According to the proof of Theorem 3, the steps for smooth continuity for two QBézier curves are given by: ① for any degree n, with shape parameters \(\lambda_{i}\) (\(i = 1,2, \ldots,n\)) and control points \(\boldsymbol{P}_{i}\) (\(i = 0,1, \ldots,n\)) of the initial curve \(\boldsymbol{r}_{1}(t)\), then ② let \(\boldsymbol{P}_{n} = \boldsymbol{P}_{0}^{*}\) so that \(\boldsymbol{r}_{1}(t)\) and \(\boldsymbol{r}_{2}(t)\) have a common control point, which makes the curves reach \(\mathrm{G}^{0}\) continuity; ③ given the degree m and shape parameters \(\lambda_{i}^{ *}\) (\(i = 1,2, \ldots,m\)) of \(\boldsymbol{r}_{2}(t)\), as well as constant \(\alpha > 0\), according to the second equation in (16), calculate the second control point \(\boldsymbol{P}_{1}^{*}\) of \(\boldsymbol{r}_{2}(t)\). ④ On the basis of steps ② and ③, given an arbitrary constant γ, using the third equation in (16), calculate the third control point \(\boldsymbol{P}_{1}^{*}\) of \(\boldsymbol{r}_{2}(t)\). ⑤ Given the remaining \(m2\) control points \(\boldsymbol{P}_{i}^{*}\) (\(i = 3,4, \ldots,m\)) of \(\boldsymbol{r}_{2}(t)\), then we can achieve \(\mathrm{G}^{2}\) smooth continuity between two adjacent QBézier curves.
Obviously, repeating the above smooth continuity steps can achieve \(\mathrm{G}^{2}\) smooth continuity between multiple QBézier curves. A similar process can be used to obtain the steps for \(\mathrm{G}^{1}\) smooth continuity.
Example 1
Example 2
Example 3
Example 4
Example 5
5 Shape adjustment of the smooth continuity between QBézier curves
Compared to classical Bézier curves, QBézier curves have multiple shape parameters, allowing adjustment of the local or global shape. However, altering the control points at the same time as the shape parameters does not affect the smoothness of the curve. In this paper, we will now examine the issue of shape adjustment of \(\mathrm{G}^{1}\) and \(\mathrm{G}^{2}\) continuity using, as an example, the smooth continuity between two QBézier curves. A similar argument can be applied to multiple curves.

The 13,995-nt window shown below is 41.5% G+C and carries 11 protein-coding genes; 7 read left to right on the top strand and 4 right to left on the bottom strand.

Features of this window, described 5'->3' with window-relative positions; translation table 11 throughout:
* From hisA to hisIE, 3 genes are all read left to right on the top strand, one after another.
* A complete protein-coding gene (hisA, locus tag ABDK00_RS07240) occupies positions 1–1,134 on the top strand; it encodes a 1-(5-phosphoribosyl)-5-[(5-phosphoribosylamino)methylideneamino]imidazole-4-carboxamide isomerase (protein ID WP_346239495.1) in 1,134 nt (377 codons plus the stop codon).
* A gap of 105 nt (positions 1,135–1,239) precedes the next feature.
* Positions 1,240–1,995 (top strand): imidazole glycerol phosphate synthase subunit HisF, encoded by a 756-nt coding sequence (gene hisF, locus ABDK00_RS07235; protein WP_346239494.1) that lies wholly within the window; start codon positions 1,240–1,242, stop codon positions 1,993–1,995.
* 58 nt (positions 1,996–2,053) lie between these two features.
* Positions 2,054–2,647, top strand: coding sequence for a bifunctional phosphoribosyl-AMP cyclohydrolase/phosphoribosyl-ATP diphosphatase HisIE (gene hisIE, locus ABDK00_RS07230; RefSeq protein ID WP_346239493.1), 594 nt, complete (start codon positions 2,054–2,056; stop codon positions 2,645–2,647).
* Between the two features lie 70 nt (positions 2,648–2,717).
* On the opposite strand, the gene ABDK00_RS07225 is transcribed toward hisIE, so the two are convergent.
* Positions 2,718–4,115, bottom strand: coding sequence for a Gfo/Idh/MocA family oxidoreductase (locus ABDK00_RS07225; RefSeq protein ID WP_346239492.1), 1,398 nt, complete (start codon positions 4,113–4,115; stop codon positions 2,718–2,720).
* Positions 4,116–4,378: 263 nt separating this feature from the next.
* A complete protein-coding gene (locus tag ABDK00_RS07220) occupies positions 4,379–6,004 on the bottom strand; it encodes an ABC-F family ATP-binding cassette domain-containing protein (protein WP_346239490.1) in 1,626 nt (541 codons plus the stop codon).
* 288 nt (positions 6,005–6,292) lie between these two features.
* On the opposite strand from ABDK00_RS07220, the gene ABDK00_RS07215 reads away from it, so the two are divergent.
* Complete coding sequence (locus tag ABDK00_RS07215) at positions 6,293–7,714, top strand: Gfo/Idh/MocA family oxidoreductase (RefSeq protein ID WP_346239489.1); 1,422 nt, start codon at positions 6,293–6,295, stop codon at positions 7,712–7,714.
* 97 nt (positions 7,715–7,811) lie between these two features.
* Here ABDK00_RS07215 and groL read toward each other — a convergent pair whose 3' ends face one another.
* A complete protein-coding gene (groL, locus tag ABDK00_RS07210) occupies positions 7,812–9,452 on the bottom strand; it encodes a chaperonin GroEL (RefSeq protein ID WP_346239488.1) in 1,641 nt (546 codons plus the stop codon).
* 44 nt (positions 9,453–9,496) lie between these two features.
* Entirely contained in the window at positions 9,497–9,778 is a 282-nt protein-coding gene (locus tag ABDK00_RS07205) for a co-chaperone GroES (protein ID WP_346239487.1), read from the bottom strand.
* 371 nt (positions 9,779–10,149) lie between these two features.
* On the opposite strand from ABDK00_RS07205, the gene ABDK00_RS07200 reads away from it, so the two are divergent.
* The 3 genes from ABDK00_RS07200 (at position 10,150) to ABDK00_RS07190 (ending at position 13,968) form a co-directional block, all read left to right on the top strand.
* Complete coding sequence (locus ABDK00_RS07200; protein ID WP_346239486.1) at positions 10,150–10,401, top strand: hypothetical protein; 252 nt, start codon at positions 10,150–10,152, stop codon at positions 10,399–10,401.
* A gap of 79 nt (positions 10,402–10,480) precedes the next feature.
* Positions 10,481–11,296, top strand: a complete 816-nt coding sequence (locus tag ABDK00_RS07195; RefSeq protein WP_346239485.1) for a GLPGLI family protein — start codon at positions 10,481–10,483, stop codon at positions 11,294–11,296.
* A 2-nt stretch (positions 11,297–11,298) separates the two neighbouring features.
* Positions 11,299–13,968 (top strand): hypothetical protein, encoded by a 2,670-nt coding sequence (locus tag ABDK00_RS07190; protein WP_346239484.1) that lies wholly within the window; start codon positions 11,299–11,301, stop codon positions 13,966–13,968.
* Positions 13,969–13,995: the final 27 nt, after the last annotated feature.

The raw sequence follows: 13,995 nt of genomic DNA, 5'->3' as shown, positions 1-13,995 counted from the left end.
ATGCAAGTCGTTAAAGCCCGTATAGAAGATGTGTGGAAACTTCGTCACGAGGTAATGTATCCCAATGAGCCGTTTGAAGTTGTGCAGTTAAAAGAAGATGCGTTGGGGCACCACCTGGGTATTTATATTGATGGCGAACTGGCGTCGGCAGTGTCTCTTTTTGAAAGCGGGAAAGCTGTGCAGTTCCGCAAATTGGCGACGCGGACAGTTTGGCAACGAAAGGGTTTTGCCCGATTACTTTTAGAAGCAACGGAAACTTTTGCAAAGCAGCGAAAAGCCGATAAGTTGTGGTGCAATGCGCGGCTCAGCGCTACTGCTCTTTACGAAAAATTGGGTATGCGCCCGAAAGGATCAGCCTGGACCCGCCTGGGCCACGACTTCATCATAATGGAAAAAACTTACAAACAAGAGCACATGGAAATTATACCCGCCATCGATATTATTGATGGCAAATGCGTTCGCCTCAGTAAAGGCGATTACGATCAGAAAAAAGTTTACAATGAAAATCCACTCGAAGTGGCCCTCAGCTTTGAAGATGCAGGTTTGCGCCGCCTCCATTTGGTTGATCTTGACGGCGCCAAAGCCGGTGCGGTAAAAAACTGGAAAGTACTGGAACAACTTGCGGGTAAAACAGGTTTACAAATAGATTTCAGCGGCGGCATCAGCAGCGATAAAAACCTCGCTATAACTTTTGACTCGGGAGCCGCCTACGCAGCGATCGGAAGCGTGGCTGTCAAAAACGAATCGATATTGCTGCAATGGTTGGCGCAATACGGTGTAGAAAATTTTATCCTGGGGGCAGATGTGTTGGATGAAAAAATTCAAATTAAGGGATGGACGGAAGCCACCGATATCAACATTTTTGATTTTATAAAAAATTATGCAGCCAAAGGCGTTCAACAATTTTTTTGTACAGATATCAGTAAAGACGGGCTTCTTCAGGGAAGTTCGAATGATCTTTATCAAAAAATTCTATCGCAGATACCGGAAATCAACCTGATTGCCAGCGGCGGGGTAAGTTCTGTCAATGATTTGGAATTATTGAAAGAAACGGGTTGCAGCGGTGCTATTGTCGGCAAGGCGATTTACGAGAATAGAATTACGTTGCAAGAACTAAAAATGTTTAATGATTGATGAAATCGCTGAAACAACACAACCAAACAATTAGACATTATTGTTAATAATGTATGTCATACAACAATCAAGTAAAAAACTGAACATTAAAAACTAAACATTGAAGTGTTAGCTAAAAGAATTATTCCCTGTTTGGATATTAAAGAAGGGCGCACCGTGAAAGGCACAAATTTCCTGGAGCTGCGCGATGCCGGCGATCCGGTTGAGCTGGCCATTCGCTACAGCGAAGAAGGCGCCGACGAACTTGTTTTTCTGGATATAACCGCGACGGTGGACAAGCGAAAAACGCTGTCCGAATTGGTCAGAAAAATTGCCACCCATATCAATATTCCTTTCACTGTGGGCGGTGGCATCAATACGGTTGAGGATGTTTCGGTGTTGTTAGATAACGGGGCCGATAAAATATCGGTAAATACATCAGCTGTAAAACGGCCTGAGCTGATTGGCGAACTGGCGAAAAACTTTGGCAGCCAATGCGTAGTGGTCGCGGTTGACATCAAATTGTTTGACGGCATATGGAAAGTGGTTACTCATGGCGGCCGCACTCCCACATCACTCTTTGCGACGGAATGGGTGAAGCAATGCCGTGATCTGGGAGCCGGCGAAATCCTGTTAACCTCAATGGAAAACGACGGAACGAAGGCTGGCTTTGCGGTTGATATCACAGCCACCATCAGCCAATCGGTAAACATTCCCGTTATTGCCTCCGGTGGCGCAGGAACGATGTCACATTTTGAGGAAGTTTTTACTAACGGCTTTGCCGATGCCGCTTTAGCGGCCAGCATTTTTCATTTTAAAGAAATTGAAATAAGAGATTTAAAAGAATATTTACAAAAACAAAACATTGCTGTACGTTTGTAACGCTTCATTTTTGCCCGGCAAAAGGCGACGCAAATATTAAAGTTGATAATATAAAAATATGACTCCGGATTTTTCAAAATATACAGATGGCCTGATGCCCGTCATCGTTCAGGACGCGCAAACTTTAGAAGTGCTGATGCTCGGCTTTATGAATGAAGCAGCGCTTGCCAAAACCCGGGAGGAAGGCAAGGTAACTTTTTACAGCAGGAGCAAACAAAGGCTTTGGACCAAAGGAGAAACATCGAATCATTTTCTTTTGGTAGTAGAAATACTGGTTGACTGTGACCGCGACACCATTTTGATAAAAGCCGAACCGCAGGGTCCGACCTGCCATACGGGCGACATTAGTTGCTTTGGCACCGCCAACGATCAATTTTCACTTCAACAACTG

Proposition 1
In the case where the control points and \(\mathrm{G}^{1}\) continuity for the splicing curves are not changed, we can adjust the local and global shape of the splicing curves.
Proof
From Theorem 2, \(\mathrm{G}^{1}\) continuity only needs to have the same tangent direction at the common joint between adjacent QBézier curves, but modifying any shape parameters for part of curves simply impacts on the size of the tangent vector without changing the direction. Thus, Proposition 1 is proved. □
Specifically, referring to a QBézier curve with multiple shape parameters, the local shape of the splicing curves can all be modified so long as changing shape parameters. Such a property gives the QBézier curves their flexible shape adjustability.
Example 6
Similarly, we can prove the following proposition.
Proposition 2
Based on \(\mathrm{G}^{2}\) smooth continuity of the splicing curves, the following conclusions can be reached: ① If the control points and \(\mathrm{G}^{2}\) continuity for all the splicing curves are not changed, we can adjust the local shape of the splicing curves by altering shape parameters. ② If \(\mathrm{G}^{2}\) smooth continuity is unchanged, then global shape adjustment of the splicing curves can be achieved by altering shape parameters and control points.
Example 7
6 Conclusions

Our proposed \(\mathrm{G}^{1}\) and \(\mathrm{G}^{2}\) continuity conditions for QBézier curves of degree n extend the conclusions about the continuity condition given in [20].

For a piecewise generalized QBézier curve with \(\mathrm{G}^{1}\) or \(\mathrm{G}^{2}\) smooth continuity, we can adjust its global and local shape by changing the shape parameters.